Quote Originally Posted by the.peregrine View Post
No, it was unintentionally unkind and I'm sorry for that. I could not believe anyone would see my point as anything but the analogy I intended. I'm sorry my meaning was not more clear in my original post, and certainly no insult was intended!
That only shows how you have to choose words carefully.

Quote Originally Posted by the.peregrine View Post
OK, let's just say that the person who is bleeding thousands of dollars will perceive it as wasted money (when he finally wises up). That money will not keep flowing if people get insufficient return on investment, and we have a professional responsibility to see that they get do.
Of course you must be professional and try your best to explain, but people who hire other people have most of the time not the slightest idea what they need to contribute. It is in all professions like that.

Educating them is fine as long as the customer has the time and/or interest. They hire you and want you to wave that magic wand and make everything alright and perfect for them without having to get involved too much. That is your job in their eyes and it is right to think that. And yes, they are ignorant often and underestimate what things will cost in time and money, but again, it is so in all service oriented jobs.

Add to that the horrible and mediocre taste level, the low percentage of income most sites will generate as opposed to a physical presents for those clients, it is hard to convince them to pay more than they have budgeted based on their perception. Combine all those points and you end up where you are today in this industry. I do not see a change anytime soon, there are too many parallels in other industries to point to the same mentality.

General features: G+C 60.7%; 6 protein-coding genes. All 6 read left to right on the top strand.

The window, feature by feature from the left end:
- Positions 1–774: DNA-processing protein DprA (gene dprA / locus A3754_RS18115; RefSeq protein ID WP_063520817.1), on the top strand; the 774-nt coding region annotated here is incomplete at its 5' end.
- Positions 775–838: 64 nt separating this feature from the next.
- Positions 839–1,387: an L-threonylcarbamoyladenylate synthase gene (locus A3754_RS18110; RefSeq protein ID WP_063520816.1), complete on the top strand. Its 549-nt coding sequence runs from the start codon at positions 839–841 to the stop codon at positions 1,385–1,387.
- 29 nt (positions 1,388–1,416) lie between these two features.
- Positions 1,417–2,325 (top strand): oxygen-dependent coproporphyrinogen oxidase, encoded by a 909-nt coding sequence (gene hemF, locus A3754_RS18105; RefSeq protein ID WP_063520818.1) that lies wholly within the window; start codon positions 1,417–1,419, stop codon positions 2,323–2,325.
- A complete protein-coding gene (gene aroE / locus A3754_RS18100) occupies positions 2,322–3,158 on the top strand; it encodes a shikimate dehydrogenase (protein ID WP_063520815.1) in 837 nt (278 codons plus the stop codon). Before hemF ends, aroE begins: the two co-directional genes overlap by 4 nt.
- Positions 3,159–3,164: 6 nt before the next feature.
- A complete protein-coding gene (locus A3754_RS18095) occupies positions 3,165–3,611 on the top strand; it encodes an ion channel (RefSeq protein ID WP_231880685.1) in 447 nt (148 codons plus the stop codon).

Look at architecture as an example. The horror that is committed with cookie cutter places and shoddy workmanship. It can all be done better and people are mostly aware of it, but they could not afford to buy a place that would cost five times as much, but they have been sold and bought the illusion that the place would be almost as good as the real one. So it is with websites. People who get stung by unprofessional "professionals" have just bought their own unrealistic dream. And so it is and will be, that is how most humans live in all their endeavors.

Quote Originally Posted by the.peregrine View Post
Also, I think most of us would agree that we get more job satisfaction out of producing something that benefits our customers, as well as ourselves. It's the best way to keep a customer, too. I'd much rather take the time to educate a customer now than have him call me up later to tell me he thinks my work is a waste of his money.
Job satisfaction always comes from being in the driver's seat, and I agree that you should try to educate the client as much as is reasonable. When a client is too inflexible or unwilling, I personally would part ways. That is what you have to find out before you get too deeply involved. You have to become a reader of people to avoid getting trapped. Many things can indicate to you in the first interview if you can work with this person/firm. Formulate your questions in such a way that the client will reveal to you what you need to know before you start. Unreasonable expectations will float right to the top that way.